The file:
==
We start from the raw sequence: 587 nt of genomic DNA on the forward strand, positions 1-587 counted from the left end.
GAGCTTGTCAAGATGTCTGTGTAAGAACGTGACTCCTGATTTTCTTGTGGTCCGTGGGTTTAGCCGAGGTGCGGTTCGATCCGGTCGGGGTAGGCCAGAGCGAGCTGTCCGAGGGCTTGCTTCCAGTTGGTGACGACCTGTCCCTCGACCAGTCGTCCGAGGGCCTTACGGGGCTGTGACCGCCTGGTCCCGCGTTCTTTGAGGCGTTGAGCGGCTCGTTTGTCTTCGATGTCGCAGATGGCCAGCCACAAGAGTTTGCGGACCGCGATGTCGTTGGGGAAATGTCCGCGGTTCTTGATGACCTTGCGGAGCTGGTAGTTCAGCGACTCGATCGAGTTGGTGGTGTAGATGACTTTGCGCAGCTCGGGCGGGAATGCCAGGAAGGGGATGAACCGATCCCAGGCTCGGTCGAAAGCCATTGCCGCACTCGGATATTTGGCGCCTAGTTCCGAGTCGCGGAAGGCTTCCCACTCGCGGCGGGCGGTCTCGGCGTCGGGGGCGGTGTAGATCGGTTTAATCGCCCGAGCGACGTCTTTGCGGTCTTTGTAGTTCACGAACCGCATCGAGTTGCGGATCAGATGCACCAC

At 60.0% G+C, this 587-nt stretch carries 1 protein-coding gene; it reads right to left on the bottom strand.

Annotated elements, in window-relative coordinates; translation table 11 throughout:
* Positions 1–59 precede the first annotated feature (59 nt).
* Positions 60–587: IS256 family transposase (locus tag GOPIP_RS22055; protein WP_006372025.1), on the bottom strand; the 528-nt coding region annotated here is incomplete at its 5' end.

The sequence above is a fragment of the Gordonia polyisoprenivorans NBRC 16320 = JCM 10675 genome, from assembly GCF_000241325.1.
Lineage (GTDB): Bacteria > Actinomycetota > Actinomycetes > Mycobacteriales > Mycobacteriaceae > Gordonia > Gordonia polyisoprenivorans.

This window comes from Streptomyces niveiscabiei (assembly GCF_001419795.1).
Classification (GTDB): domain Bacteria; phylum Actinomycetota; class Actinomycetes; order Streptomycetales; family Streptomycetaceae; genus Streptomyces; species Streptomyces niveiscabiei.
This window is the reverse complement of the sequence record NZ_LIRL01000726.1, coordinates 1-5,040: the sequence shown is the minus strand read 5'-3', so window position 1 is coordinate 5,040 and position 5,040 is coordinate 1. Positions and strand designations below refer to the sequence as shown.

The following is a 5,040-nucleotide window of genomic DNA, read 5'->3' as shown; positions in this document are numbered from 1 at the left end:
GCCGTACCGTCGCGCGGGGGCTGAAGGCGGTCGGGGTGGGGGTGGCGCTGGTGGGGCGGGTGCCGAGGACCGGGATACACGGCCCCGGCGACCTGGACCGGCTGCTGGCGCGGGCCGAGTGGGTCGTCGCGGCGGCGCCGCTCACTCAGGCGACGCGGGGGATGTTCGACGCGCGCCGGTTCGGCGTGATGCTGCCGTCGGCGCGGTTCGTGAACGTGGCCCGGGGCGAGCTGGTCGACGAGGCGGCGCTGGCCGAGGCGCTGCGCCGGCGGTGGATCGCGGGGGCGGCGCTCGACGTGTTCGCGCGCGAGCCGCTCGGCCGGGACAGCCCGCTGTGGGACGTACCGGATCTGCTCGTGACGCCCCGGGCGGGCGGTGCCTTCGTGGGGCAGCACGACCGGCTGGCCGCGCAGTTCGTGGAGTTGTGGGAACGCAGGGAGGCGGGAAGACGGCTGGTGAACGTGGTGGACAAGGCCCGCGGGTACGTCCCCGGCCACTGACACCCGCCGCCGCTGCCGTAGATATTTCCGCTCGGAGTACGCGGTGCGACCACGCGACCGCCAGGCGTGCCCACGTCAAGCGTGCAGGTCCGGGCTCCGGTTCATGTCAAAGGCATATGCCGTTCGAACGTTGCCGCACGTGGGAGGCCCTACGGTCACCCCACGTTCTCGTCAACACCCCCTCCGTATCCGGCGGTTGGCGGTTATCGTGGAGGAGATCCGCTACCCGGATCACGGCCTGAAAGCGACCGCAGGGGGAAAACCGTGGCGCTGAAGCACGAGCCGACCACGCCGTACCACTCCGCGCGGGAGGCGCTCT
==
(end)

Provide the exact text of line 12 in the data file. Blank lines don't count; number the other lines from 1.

The following is a 5,040-nucleotide window of genomic DNA, read 5'->3' as shown; positions in this document are numbered from 1 at the left end: